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I'm still using a PC I bought in 2015, I only ever replaced the graphics card and installed extra RAM and I'm not really running into any performance bottlenecks. My biggest issue is the small SSD that Windows came pre-installed on; I'm constantly living on 1GB free disk space. Think it would be fun to build a PC from parts one day though.

@Gargron Well, I've been building my own PCs for like 15 years and can confirm it IS pretty fun. Though in my case, it always takes a long time speccing "just the right stuff", planing the watercooling, seeing what I can grab second-hand, etc...

But yeah, for sure, build your own next time, super fun

@Gargron I still use a MacBook from 2013, replaced the battery and power cable but otherwise still perfectly fine.

@Gargron My first "real" job was at a CompUSA in the late-90s. I haven't built a PC since. Thinking of building one for Flight Simulator though and I find it kinda cool how many are building them again, even in tech where anything but Apple was considered a sin just a few years ago.

@Gargron
Mine is from 05/2014 and still up and running well ! :)

@Gargron You should see some of the Green Ham Gaming videos, with some simple upgrades (mainly GPU and RAM), older desktops are really worth their bang-for-buck - even if the Coronavirus has slightly messed up pricing of them!

My favourite is "The Incredible i5 Dell"

youtube.com/watch?v=v-GxfU9Yem

I only updated my desktop this year, because I tried to buy a desktop as a server and they couldn't fulfil the order. I'm planning on keeping my current one for at least six years.

I'm still using a MacBook from 2012 but I did upgrade the SSD at one point. Though now that AMD Zen3 is a thing, I'm thinking that maybe I want to build a ridiculously powerful hackintosh.

@Gargron Gotta second the pcpartpicker.com recommendations. I hadn't built a PC in decades, but they helped me put together a decent mid-tier gaming rig.

I saved about 30% on the price of a pre-built, and they ensure all the parts you get are compatible. Had it up and running in just one day, with minimal instructions. The result is performant.

There's also a lot to be said for sticking with current hardware as long as you can, though. Moore's Law is dead.

@Gargron Go for it ... start just-right and work up from there. (Don't make your first a top-spec box, have fun with cheap and easy midrange while you work out what your doing:)

@Gargron unless its gaming, most people could use a 5 year old computer as a daily driver perfectly fine. Not to mention mobile and tablet devices are almost just as powerful.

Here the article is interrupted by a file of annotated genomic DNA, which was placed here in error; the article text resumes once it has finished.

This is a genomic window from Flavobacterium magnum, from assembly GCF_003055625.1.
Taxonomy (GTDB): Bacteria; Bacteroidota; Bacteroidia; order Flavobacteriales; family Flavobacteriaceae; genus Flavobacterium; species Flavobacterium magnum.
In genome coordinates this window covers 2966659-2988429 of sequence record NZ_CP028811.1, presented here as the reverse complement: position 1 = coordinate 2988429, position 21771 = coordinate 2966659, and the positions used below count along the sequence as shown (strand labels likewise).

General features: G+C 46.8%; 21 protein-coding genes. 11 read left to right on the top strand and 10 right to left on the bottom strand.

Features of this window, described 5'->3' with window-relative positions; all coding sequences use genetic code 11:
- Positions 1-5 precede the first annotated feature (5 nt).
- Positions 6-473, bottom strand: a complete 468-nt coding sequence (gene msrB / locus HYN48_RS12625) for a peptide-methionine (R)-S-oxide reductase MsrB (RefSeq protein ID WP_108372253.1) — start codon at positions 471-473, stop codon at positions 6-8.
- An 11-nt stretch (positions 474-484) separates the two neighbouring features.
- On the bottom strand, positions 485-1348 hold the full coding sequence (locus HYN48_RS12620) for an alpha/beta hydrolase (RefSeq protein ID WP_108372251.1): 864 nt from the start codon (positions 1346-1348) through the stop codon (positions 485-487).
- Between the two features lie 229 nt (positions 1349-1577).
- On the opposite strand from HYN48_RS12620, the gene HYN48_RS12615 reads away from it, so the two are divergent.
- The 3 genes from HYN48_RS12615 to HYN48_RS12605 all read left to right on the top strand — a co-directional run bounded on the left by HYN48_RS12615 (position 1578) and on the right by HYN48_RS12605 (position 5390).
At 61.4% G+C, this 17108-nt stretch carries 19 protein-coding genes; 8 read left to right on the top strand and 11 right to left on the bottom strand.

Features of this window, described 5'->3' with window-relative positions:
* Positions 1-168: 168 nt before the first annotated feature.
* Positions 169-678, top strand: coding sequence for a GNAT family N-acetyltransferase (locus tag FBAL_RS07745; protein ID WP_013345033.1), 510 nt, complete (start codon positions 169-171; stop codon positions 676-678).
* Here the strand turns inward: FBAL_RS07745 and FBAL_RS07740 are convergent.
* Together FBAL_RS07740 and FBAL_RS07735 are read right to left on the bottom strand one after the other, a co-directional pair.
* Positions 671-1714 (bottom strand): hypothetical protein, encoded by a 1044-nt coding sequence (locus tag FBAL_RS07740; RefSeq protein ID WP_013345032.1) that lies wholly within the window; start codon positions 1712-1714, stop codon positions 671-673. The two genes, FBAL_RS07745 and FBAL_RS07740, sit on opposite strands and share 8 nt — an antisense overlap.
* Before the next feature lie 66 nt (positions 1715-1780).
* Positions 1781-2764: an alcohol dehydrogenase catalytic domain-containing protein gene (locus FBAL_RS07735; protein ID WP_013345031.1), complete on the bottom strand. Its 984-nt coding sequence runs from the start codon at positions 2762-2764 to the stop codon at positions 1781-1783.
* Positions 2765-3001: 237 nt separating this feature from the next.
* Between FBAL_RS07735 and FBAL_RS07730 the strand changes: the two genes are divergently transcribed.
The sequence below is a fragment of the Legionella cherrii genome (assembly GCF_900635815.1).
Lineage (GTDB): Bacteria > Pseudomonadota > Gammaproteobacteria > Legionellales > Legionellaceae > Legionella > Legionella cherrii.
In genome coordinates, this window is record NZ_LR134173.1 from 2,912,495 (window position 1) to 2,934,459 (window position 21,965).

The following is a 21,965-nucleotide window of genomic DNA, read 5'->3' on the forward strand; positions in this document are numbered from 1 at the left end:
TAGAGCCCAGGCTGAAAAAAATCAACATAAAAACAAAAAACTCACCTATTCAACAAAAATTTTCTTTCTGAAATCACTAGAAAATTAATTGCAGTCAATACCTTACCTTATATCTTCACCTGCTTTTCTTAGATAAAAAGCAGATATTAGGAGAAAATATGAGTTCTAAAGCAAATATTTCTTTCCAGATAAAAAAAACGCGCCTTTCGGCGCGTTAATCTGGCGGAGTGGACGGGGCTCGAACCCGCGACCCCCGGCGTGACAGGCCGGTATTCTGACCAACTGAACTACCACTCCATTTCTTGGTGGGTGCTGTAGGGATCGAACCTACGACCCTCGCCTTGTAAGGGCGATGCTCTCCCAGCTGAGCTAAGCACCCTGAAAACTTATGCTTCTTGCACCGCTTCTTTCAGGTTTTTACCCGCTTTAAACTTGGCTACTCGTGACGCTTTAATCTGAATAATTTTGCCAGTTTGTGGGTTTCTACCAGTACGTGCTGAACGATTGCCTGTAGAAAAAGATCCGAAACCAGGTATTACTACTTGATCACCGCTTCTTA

@Gargron I have a computer from 2010-2011 that still works fine, even on some newer games. I'd love to build one myself too. Perhaps next year will be the year?

@Gargron Cloning an SSD onto a larger SSD should be fairly simple - I do it all the time, on Ubuntu and Windows systems. Can just "ddrescue" and then expand partition sizes, etc.

Looks like expanding LVM and XFS is also simple.

I would just get a cheap SSD from Microcenter, for example, along with a suitable USB adapter, and Jump to a larger disk.

cheers

@Gargron I’ve done it once. It was interesting and fun. I built a Hackintosh. I knew if I couldn’t get the MacOS to work I could still install Linux or Windows. I did have it running MacOS for a few years. Just wiped it and installed Linux on it. Turned it into a Plex server.

@Gargron I built a sweet system back in 2009, till a few weeks ago it stopped. I narrowed it down to something obscure in Windows not identifying any devices properly.

I backed up, partition-wiped, and reinstalled Windows - both 64 bit and 32 bit - still the same issue.

Out of desperation I booted off a flash drive running Ubuntu, and I'll be fucking damned if it didn't see everything correctly.

So now my workstation (i7-920/24GB/4TB) runs Linux full time!

@Gargron I'm using this computer I built from parts in 2016. i5 rather than i7, but still no performance issue. 16GB RAM, a small 128GB SSD for / (currently only 13.7GB used), and a 1TB spinning disk for /home, as well as swap and /var (to limit SSD wear from swap and logging). Just the mainboard integrated intel graphics card.

steinar.bang.priv.no/2016/02/0

@Gargron SSDs, especially SATA models, have dropped in price a ton in the past 5 years. It sounds like it would be worthwhile to upgrade 👍️

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